It was a bizarre spectacle: Rupert Murdoch appearing before a UK Parliament committee, attempting to dodge any personal responsibility for or knowledge of what appears to be a fairly pervasive practice of cell phone hacking by his flagship news organization. It is hard to imagine that the practice of phone hacking was a secret in the newsroom or—given the resignation of top execs or aides to Murdoch—in the executive conference room.
As much as it may be hard to imagine a parallel to this in most businesses, I see it happen a lot at least on more internal issues, especially involving questionable or flat-out bad behavior or practices. If and when you as an organizational leader fails to act on such issues when most below you know they exist, it leaves people with three choices in assessing your leadership, none of them pleasant:
1. Ignorance. You just don’t know it is going on, either because you are being played or shielded by your aides, or you are simply out of touch with the real working of your organization. Most people can accept this for a while, but after a while you get labeled as “clueless.”
2. Incompetence. You are aware of the issue, but don’t know how (or are terribly conflicted) in how to deal with it. People start to lose confidence.
3. Indifference. You are aware of the issue, could deal with it, but choose not to address it. This is the most devastating to culture and any sense of moral certainty. People start to lose their trust in you.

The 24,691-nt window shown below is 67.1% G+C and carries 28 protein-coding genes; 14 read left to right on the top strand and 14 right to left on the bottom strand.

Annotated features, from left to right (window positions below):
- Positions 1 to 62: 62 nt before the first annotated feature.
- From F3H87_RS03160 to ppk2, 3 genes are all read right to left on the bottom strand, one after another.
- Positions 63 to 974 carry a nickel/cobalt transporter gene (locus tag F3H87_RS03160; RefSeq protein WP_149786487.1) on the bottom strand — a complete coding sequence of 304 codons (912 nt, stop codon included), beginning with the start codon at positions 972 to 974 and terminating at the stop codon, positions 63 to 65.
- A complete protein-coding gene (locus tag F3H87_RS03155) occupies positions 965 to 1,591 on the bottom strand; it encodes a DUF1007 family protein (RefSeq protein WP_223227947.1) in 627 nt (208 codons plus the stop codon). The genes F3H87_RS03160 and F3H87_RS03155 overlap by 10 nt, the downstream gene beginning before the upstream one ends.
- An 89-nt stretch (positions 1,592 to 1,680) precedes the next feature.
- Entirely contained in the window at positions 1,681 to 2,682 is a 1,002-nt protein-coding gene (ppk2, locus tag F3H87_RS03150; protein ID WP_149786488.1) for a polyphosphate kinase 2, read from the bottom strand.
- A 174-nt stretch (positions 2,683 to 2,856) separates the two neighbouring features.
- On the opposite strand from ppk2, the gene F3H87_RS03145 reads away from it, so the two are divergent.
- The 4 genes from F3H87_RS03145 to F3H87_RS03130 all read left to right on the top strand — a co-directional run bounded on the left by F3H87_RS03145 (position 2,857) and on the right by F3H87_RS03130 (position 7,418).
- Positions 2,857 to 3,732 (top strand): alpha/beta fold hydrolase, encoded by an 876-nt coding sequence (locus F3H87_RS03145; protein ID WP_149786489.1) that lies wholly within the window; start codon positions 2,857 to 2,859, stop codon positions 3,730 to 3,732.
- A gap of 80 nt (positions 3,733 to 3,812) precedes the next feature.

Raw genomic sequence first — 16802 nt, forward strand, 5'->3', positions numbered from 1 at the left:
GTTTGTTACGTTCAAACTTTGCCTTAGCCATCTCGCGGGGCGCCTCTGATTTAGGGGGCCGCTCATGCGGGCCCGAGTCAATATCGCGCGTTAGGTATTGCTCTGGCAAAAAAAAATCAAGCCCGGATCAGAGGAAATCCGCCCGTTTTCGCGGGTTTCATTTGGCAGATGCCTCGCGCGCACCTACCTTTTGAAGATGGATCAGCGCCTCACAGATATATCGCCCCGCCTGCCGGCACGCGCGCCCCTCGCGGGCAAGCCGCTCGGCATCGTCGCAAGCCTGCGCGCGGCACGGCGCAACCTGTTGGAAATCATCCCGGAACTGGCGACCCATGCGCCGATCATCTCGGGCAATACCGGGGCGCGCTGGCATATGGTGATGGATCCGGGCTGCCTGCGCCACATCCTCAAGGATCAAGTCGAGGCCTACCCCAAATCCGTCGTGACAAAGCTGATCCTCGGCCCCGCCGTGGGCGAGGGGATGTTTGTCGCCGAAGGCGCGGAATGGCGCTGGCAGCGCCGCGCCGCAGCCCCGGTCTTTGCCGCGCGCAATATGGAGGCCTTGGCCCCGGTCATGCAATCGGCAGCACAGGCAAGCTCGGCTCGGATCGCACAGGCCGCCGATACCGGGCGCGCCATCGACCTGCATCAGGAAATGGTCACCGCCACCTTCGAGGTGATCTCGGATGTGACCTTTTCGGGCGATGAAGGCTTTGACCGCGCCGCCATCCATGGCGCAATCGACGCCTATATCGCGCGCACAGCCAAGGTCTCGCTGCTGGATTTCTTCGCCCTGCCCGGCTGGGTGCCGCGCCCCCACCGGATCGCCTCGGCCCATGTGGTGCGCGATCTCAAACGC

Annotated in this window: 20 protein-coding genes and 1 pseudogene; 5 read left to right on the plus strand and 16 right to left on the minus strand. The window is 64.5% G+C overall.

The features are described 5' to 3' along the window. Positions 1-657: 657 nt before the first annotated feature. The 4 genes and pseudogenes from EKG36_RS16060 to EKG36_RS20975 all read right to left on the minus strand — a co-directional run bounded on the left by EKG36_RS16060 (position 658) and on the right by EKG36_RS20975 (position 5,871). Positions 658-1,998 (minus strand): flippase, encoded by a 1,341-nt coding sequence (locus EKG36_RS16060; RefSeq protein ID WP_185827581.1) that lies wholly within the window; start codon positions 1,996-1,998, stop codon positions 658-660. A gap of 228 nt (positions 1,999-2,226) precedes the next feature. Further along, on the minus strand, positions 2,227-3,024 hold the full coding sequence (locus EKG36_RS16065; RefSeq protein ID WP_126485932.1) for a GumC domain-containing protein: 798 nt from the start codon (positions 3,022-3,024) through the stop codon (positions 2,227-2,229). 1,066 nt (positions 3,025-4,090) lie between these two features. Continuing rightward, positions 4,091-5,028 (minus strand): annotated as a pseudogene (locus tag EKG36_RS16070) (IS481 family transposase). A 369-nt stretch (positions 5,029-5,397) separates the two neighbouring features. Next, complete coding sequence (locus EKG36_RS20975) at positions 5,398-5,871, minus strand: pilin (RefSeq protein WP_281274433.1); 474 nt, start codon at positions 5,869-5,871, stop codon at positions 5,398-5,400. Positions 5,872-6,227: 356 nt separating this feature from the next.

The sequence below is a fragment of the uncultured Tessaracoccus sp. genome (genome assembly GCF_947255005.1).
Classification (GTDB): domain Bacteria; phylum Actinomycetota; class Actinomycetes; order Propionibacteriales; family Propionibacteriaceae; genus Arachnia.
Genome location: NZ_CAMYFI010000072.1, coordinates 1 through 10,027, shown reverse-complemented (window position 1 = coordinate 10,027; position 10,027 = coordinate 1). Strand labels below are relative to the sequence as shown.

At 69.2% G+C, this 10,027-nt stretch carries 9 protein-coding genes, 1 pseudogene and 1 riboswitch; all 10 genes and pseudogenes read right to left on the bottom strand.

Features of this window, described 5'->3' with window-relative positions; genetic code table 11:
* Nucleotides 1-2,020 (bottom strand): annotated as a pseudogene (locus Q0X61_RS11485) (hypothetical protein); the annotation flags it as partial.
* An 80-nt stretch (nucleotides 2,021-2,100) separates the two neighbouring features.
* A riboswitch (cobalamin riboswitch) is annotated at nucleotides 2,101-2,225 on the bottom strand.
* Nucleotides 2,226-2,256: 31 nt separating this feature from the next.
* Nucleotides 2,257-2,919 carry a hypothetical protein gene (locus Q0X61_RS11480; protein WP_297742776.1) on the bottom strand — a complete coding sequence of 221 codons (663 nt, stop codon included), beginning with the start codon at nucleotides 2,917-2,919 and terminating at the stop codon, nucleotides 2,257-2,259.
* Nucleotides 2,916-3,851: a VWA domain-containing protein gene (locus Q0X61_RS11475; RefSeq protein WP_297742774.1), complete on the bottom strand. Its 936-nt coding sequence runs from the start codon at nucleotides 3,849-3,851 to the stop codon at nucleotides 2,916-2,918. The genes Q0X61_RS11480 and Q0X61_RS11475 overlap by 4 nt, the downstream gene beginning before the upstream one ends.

Lousy choices, but they are the choices you leave with people when an issue is neglected or ignored for too long. Decent people in leadership recoil from such a list, saying “That’s not me!” In most cases, that is true, but you are measured by your actions (or lack thereof). It does little good — and is hardly emotionally satisfying — to accept responsibility after the fact in a failure. Leadership is taking responsibility before the fact.
How? In my coaching, I suggest three things that any organization leader can do to avoid the trap. It requires getting out and engaging in a genuine, open dialogue with employees, other than your regular aides or direct reports, centered around three key questions:
1. What do I need to know? No, you can’t know everything, but are you actively seeking out what you need to know? Sure, you will have a chronic griper now and then abuse the invite, and others may be wary of opening up until there is a track record of you acting and protecting against reprisal. Still, good people will step forward, and often give you invaluable insights into the realities of your organization’s culture and operations.
2. What would you want me to do? It is not giving up any of your stature as a leader to seek input on what actions are needed — quite the opposite. It not only can give you a sense of what actions would effect a result, it also gives employees a much greater sense of the considerations you face in making a decision.
3. What do you hope I care about? This is the most important, because it helps ensure your moral leadership is aligned with the expectations of employees for the culture of the business. People will follow a leader over a cliff at least once (!) if they believe your values are their values, and are what informs your decisions.